The biggest mysteries are in the game design
Hidden object games are best-suited for desktop computers, mainly because a large part of the gameplay involves searching densely-packed, highly-detailed scenes – a task that’s clumsy to perform on a smaller screen. Moreover, the complex puzzles of adventure games are also better-solved with a mouse than with touchscreen controls. Haunted House Mysteries for iPad is a nice-looking game that suffers by appearing on an inappropriate platform.
As so many hidden object adventures do, Haunted House Mysteries begins with a terrible tragedy. A famous archaeologist and his family are murdered in their New England vacation home, presumably because of a rare artifact being kept there. Years later, Nancy, a young graduate student writing a thesis on modern-day superstition, is called to the home by her elderly aunt. On the surface, the invitation is for Nancy to enjoy a few days’ R&R, but she soon discovers her aunt’s true intention is for her to investigate the site’s alleged paranormal activity.
Haunted House Mysteries was obviously made by a team of talented artists, since from the first spooky scene it makes a good impression. Nancy and her aunt are sharp and attractive by design, and so are all of the game’s locations. (I’m fairly sure the exterior of the main house is the Norman Bates Psycho house.) The game also sounds pretty good thanks to a nice music score that effectively augments the lugubrious Victorian interiors.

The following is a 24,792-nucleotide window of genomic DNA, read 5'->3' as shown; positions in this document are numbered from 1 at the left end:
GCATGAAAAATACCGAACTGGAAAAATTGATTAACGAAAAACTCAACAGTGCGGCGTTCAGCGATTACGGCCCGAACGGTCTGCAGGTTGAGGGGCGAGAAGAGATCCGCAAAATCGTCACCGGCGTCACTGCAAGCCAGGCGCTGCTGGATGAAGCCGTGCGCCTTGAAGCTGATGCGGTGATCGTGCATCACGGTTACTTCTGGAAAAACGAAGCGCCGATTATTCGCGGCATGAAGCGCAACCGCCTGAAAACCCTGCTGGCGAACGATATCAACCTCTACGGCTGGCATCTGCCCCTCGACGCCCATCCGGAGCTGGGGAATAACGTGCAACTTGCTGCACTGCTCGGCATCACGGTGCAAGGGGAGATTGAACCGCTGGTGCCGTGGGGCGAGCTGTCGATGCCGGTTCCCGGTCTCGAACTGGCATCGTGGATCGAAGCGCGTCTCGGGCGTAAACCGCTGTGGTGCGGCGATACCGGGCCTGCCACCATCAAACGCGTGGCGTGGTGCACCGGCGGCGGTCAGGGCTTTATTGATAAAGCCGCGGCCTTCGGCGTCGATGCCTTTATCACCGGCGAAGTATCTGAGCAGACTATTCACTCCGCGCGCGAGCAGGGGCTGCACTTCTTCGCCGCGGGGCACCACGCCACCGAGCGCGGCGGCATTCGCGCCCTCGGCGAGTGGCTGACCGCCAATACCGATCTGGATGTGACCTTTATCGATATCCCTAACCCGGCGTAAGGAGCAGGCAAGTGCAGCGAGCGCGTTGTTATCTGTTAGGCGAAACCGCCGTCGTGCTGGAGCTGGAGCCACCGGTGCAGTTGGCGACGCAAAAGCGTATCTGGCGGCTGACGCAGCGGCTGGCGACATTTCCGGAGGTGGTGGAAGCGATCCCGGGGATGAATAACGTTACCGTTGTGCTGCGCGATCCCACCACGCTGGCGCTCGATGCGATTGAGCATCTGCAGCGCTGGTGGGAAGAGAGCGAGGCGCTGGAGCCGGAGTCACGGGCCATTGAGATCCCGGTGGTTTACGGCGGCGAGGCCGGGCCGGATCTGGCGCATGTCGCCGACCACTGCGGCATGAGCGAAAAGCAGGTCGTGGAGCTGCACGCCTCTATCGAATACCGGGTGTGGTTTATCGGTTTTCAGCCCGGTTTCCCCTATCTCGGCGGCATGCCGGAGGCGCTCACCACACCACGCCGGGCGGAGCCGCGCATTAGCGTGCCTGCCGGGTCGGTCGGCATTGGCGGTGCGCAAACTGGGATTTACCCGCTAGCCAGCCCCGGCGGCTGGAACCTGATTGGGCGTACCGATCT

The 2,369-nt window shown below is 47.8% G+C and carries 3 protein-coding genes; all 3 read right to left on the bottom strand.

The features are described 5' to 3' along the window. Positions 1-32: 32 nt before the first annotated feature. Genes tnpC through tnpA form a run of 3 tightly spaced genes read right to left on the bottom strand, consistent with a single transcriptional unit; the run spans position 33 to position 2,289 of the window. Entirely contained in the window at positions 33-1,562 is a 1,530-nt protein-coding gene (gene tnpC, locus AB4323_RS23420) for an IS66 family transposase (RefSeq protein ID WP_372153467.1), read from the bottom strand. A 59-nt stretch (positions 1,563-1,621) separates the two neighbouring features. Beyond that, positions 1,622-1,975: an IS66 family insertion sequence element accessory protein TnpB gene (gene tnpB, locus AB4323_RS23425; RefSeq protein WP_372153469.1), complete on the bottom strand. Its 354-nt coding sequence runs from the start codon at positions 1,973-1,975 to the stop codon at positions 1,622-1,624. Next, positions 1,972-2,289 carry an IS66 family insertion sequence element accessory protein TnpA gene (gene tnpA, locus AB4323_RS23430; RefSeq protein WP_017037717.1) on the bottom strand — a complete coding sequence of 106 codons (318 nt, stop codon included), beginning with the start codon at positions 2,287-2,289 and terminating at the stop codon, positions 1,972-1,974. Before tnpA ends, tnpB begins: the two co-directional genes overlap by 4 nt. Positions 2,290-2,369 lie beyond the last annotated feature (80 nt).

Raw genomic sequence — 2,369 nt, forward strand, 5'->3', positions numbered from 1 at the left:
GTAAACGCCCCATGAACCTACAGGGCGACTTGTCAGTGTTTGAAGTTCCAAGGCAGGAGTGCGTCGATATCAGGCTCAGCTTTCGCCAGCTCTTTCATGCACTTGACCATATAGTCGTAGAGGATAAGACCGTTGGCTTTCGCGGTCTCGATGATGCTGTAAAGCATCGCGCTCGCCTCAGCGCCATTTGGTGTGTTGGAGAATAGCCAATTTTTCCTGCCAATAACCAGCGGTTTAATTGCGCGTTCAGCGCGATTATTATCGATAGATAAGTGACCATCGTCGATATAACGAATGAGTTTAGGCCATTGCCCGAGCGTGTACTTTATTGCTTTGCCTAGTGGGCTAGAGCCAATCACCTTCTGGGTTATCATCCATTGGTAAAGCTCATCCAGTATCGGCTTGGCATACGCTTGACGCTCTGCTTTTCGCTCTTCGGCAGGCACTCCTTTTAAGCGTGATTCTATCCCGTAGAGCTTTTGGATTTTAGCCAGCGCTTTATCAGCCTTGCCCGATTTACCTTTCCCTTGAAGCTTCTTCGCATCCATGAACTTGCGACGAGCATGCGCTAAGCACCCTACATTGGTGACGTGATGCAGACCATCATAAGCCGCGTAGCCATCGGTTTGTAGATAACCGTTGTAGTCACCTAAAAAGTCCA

Things start going haywire for Haunted House Mysteries,though, when it comes to gameplay and controls. The touchscreen control scheme is simple enough, but the controls on a few of the puzzles are as squirrelly and unresponsive as a fussy four-year-old. Navigation’s also a touch disorienting, since arrows that appear to take you forward often take you backward. One glaring omission is the fast-travel map, which if it existed, would make moving so much easier. The awkwardness of transitioning without such a map is exaggerated by the annoying load screens that appear every time you move from one location to another.
A bigger problem than these, however, is the game’s hidden object scenes. On the positive side, they’re very nicely designed and provide a good challenge. On the negative, it’s often hard to see things. The zoom function allows you to move in closer, but then the scene can’t be taken in as a whole. Zooming in and out and having to shift the screen right, left, up and down gets tiresome after a while, especially since Haunted House Mysteries often asks you to replay a hidden object scene right away. Moreover, there are a lot of hidden object scenes. It feels like there’s barely time to rest your eyes before you’re asked to play yet another one, and as such, Haunted House Mysteries cries out for either more puzzles or some kind of storytelling element to break up the monotony.
Haunted House Mysteries has some good things going for it. It has nice visuals and sound, and for the most part, it controls well. Although it’s a little light on the puzzles and a little heavy on the hidden object scenes, it’s a decent game. Still, with thousands of games out there vying for attention, is “decent” really good enough? Probably not, since gamers these days expect games to be free or to deliver more gameplay, more story, and more extras for the money. Haunted House Mysteries may be inexpensive and even reasonably good, but in today’s changing game market, that’s just not enough anymore.